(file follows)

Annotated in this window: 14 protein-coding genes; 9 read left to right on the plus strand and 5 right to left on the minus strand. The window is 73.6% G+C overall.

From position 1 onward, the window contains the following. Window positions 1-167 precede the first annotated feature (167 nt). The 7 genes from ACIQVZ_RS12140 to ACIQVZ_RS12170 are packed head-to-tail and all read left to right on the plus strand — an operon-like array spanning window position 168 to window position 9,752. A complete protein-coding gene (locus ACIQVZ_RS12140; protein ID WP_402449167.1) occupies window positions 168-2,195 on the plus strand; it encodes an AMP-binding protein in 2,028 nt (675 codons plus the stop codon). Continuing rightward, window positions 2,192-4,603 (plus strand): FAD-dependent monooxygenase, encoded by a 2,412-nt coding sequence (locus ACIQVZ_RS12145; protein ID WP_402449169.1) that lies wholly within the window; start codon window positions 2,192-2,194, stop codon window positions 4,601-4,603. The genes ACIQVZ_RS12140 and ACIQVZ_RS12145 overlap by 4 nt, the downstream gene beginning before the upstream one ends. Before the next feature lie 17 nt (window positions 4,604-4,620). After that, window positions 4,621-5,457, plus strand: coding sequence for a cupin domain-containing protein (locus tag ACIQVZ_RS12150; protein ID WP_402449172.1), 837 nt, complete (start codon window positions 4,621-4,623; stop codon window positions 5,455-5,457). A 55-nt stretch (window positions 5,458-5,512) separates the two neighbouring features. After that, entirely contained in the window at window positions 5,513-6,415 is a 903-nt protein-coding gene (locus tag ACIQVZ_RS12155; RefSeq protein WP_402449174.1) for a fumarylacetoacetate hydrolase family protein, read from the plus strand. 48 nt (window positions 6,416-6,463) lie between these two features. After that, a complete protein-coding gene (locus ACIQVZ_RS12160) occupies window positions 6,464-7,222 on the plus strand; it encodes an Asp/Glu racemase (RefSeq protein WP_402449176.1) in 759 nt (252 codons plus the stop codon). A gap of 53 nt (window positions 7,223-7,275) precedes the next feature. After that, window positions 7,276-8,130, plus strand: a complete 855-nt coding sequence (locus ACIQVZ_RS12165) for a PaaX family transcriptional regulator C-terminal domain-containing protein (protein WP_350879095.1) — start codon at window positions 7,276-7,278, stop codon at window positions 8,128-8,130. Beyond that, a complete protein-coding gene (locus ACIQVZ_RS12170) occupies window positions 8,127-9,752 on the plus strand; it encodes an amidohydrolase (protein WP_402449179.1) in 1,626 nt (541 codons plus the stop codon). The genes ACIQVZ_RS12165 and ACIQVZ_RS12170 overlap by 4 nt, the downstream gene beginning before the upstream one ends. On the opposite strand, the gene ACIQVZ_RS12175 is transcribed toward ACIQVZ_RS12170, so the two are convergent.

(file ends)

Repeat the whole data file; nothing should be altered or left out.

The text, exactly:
Annotated in this window: 14 protein-coding genes; 9 read left to right on the plus strand and 5 right to left on the minus strand. The window is 73.6% G+C overall.

From position 1 onward, the window contains the following. Window positions 1-167 precede the first annotated feature (167 nt). The 7 genes from ACIQVZ_RS12140 to ACIQVZ_RS12170 are packed head-to-tail and all read left to right on the plus strand — an operon-like array spanning window position 168 to window position 9,752. A complete protein-coding gene (locus ACIQVZ_RS12140; protein ID WP_402449167.1) occupies window positions 168-2,195 on the plus strand; it encodes an AMP-binding protein in 2,028 nt (675 codons plus the stop codon). Continuing rightward, window positions 2,192-4,603 (plus strand): FAD-dependent monooxygenase, encoded by a 2,412-nt coding sequence (locus ACIQVZ_RS12145; protein ID WP_402449169.1) that lies wholly within the window; start codon window positions 2,192-2,194, stop codon window positions 4,601-4,603. The genes ACIQVZ_RS12140 and ACIQVZ_RS12145 overlap by 4 nt, the downstream gene beginning before the upstream one ends. Before the next feature lie 17 nt (window positions 4,604-4,620). After that, window positions 4,621-5,457, plus strand: coding sequence for a cupin domain-containing protein (locus tag ACIQVZ_RS12150; protein ID WP_402449172.1), 837 nt, complete (start codon window positions 4,621-4,623; stop codon window positions 5,455-5,457). A 55-nt stretch (window positions 5,458-5,512) separates the two neighbouring features. After that, entirely contained in the window at window positions 5,513-6,415 is a 903-nt protein-coding gene (locus tag ACIQVZ_RS12155; RefSeq protein WP_402449174.1) for a fumarylacetoacetate hydrolase family protein, read from the plus strand. 48 nt (window positions 6,416-6,463) lie between these two features. After that, a complete protein-coding gene (locus ACIQVZ_RS12160) occupies window positions 6,464-7,222 on the plus strand; it encodes an Asp/Glu racemase (RefSeq protein WP_402449176.1) in 759 nt (252 codons plus the stop codon). A gap of 53 nt (window positions 7,223-7,275) precedes the next feature. After that, window positions 7,276-8,130, plus strand: a complete 855-nt coding sequence (locus ACIQVZ_RS12165) for a PaaX family transcriptional regulator C-terminal domain-containing protein (protein WP_350879095.1) — start codon at window positions 7,276-7,278, stop codon at window positions 8,128-8,130. Beyond that, a complete protein-coding gene (locus ACIQVZ_RS12170) occupies window positions 8,127-9,752 on the plus strand; it encodes an amidohydrolase (protein WP_402449179.1) in 1,626 nt (541 codons plus the stop codon). The genes ACIQVZ_RS12165 and ACIQVZ_RS12170 overlap by 4 nt, the downstream gene beginning before the upstream one ends. On the opposite strand, the gene ACIQVZ_RS12175 is transcribed toward ACIQVZ_RS12170, so the two are convergent.